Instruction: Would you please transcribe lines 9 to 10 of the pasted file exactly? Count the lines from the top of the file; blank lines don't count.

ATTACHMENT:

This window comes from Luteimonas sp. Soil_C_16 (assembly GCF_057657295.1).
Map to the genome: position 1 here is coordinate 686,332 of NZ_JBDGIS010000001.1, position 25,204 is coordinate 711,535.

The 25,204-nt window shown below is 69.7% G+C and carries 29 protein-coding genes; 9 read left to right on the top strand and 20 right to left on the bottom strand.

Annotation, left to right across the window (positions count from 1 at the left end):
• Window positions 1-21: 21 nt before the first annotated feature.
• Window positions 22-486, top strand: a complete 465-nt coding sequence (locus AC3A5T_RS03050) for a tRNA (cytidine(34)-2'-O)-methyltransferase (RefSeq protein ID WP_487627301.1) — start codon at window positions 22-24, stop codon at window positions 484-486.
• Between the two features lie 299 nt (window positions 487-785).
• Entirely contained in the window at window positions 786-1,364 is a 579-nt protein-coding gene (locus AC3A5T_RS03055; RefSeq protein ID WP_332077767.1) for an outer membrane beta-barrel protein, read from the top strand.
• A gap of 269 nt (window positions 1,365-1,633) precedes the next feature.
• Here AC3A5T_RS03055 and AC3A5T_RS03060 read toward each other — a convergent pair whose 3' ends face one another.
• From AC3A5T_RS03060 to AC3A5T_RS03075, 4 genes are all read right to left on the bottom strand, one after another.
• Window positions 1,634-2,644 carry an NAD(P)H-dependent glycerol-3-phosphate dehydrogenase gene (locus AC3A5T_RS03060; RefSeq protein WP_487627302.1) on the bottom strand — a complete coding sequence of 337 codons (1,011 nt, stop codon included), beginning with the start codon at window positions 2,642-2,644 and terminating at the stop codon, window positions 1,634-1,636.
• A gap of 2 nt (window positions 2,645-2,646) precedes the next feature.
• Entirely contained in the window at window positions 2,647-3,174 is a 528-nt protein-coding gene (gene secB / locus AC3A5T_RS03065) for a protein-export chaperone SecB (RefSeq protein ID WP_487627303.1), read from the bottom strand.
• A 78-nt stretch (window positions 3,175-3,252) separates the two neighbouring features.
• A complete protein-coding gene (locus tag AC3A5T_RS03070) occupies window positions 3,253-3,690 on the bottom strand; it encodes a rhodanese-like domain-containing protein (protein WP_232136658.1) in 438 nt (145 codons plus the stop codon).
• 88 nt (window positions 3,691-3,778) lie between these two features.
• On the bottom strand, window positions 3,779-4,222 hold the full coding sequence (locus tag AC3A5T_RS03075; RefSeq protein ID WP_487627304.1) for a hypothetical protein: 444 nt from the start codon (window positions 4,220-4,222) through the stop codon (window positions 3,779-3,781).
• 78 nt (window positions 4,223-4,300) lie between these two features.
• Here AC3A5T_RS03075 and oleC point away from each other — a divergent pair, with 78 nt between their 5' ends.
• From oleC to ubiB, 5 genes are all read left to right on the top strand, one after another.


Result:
• A gap of 269 nt (window positions 1,365-1,633) precedes the next feature.
• Here AC3A5T_RS03055 and AC3A5T_RS03060 read toward each other — a convergent pair whose 3' ends face one another.